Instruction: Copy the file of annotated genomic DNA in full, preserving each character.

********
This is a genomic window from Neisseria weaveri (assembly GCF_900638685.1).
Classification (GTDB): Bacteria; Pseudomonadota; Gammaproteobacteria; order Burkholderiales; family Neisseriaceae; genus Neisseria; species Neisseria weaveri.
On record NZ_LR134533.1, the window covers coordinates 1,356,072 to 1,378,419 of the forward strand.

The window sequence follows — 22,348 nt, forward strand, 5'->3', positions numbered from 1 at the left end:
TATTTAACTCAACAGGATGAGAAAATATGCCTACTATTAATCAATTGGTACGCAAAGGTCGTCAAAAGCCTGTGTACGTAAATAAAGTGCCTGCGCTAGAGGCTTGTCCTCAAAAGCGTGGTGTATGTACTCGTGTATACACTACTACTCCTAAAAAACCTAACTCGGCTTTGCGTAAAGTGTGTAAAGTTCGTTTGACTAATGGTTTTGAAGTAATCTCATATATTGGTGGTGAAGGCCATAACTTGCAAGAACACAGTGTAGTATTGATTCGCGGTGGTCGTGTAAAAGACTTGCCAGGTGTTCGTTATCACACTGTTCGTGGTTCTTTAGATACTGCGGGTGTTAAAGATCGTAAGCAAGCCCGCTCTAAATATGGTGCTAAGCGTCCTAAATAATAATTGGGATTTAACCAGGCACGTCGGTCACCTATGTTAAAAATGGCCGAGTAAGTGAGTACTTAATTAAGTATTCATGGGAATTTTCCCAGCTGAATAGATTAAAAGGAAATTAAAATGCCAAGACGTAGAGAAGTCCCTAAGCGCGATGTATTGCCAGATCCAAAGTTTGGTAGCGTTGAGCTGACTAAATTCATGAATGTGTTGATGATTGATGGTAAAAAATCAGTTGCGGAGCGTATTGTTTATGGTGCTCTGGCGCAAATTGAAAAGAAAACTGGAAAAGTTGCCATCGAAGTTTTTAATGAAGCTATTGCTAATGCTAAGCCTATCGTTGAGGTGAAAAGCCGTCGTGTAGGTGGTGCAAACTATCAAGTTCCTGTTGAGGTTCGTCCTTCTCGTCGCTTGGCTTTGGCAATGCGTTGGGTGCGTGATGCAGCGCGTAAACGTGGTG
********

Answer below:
This is a genomic window from Neisseria weaveri (assembly GCF_900638685.1).
Classification (GTDB): Bacteria; Pseudomonadota; Gammaproteobacteria; order Burkholderiales; family Neisseriaceae; genus Neisseria; species Neisseria weaveri.
On record NZ_LR134533.1, the window covers coordinates 1,356,072 to 1,378,419 of the forward strand.

The window sequence follows — 22,348 nt, forward strand, 5'->3', positions numbered from 1 at the left end:
TATTTAACTCAACAGGATGAGAAAATATGCCTACTATTAATCAATTGGTACGCAAAGGTCGTCAAAAGCCTGTGTACGTAAATAAAGTGCCTGCGCTAGAGGCTTGTCCTCAAAAGCGTGGTGTATGTACTCGTGTATACACTACTACTCCTAAAAAACCTAACTCGGCTTTGCGTAAAGTGTGTAAAGTTCGTTTGACTAATGGTTTTGAAGTAATCTCATATATTGGTGGTGAAGGCCATAACTTGCAAGAACACAGTGTAGTATTGATTCGCGGTGGTCGTGTAAAAGACTTGCCAGGTGTTCGTTATCACACTGTTCGTGGTTCTTTAGATACTGCGGGTGTTAAAGATCGTAAGCAAGCCCGCTCTAAATATGGTGCTAAGCGTCCTAAATAATAATTGGGATTTAACCAGGCACGTCGGTCACCTATGTTAAAAATGGCCGAGTAAGTGAGTACTTAATTAAGTATTCATGGGAATTTTCCCAGCTGAATAGATTAAAAGGAAATTAAAATGCCAAGACGTAGAGAAGTCCCTAAGCGCGATGTATTGCCAGATCCAAAGTTTGGTAGCGTTGAGCTGACTAAATTCATGAATGTGTTGATGATTGATGGTAAAAAATCAGTTGCGGAGCGTATTGTTTATGGTGCTCTGGCGCAAATTGAAAAGAAAACTGGAAAAGTTGCCATCGAAGTTTTTAATGAAGCTATTGCTAATGCTAAGCCTATCGTTGAGGTGAAAAGCCGTCGTGTAGGTGGTGCAAACTATCAAGTTCCTGTTGAGGTTCGTCCTTCTCGTCGCTTGGCTTTGGCAATGCGTTGGGTGCGTGATGCAGCGCGTAAACGTGGTG